He urged a series of bold measures to meet the challenges brought by superstorm Sandy. His most dramatic proposal would, rightly, privatize the Long Island Power Authority. "It's time to abolish LIPA -- period," he asserted, and says he'll do so in a way that protects customers and freezes rates for a year.
How would a privatized LIPA satisfy Long Island's electrical customers when its predecessor -- the private Long Island Lighting Co. -- could not? The success of the plan would depend on strengthening the Public Service Commission, the state's weak and understaffed utility watchdog.
Also in response to Sandy, Cuomo wisely called for a strategic fuel reserve, backup generators for service stations in key locations and wastewater treatment plants strengthened to withstand higher storm surges.
Especially critical for Long Island, with its patchwork of 275 local governments, was his plan for a statewide emergency training system that would set up protocols and grant certifications for disaster workers. These necessary preparedness measures would include a stockpile to ensure communities of readily available food, water and generators when a crisis strikes.
The governor, who presented flags to the families of two firefighters killed by a gunman in upstate Webster on Christmas Eve, also addressed the challenges highlighted by the Sandy Hook Elementary School massacre in Connecticut. He asked the State Legislature to toughen what is already among the most restrictive assault-weapons bans in the country. How could strengthening the Empire State's ban make a real difference, if other states still have relatively weak laws? The governor wants to make New York a model that other states might follow.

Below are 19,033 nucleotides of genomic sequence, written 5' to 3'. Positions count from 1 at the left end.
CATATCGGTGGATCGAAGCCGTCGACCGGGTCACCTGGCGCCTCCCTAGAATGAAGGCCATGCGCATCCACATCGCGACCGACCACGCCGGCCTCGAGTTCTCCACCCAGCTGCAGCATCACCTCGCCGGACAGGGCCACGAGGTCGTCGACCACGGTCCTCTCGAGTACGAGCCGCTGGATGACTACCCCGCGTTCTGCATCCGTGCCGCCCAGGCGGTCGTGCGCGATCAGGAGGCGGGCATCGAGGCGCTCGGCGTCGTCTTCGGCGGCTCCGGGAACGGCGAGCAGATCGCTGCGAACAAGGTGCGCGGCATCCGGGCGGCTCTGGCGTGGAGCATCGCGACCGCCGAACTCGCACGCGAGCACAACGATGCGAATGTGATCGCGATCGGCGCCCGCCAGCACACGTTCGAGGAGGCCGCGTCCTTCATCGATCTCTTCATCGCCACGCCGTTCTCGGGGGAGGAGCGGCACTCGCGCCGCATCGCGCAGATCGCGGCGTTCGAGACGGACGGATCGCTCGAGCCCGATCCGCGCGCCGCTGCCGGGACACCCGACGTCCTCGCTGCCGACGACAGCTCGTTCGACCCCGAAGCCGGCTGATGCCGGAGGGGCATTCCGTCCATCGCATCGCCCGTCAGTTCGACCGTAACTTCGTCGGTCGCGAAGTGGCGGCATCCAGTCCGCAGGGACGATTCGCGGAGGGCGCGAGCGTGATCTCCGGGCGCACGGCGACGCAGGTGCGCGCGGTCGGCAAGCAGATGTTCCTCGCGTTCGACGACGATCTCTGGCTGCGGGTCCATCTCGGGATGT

Most of these big-ticket items had been widely reported leading up to yesterday's speech, as had others, including a hike to the state's minimum wage and addressing stop-and-frisk policies in New York City, but Cuomo offered at least one surprise: a state-funded program to provide more classroom time for students. Districts that change to longer school days, a longer school year, or a combination, would get a 100 percent reimbursement of the added costs. "We are still doing education as if we're an agrarian society," the governor said, adding that in countries whose students do better than ours, the kids spend more time in the classroom.
But Cuomo didn't say how the state would pay for the program. In fact, while no one expects a State of the State speech to sound like a detailed policy presentation, many of the governor's proposals involve some major ifs.
Is Albany really in a mood to toughen the state's assault-weapon laws? And even if the answer is yes, would other states readily follow? How easy will it be to abolish LIPA and beef up the Public Service Commission?
Credit Cuomo with offering New Yorkers an ambitious 2013 agenda that's chock full of great destinations.
Now, how do we get there?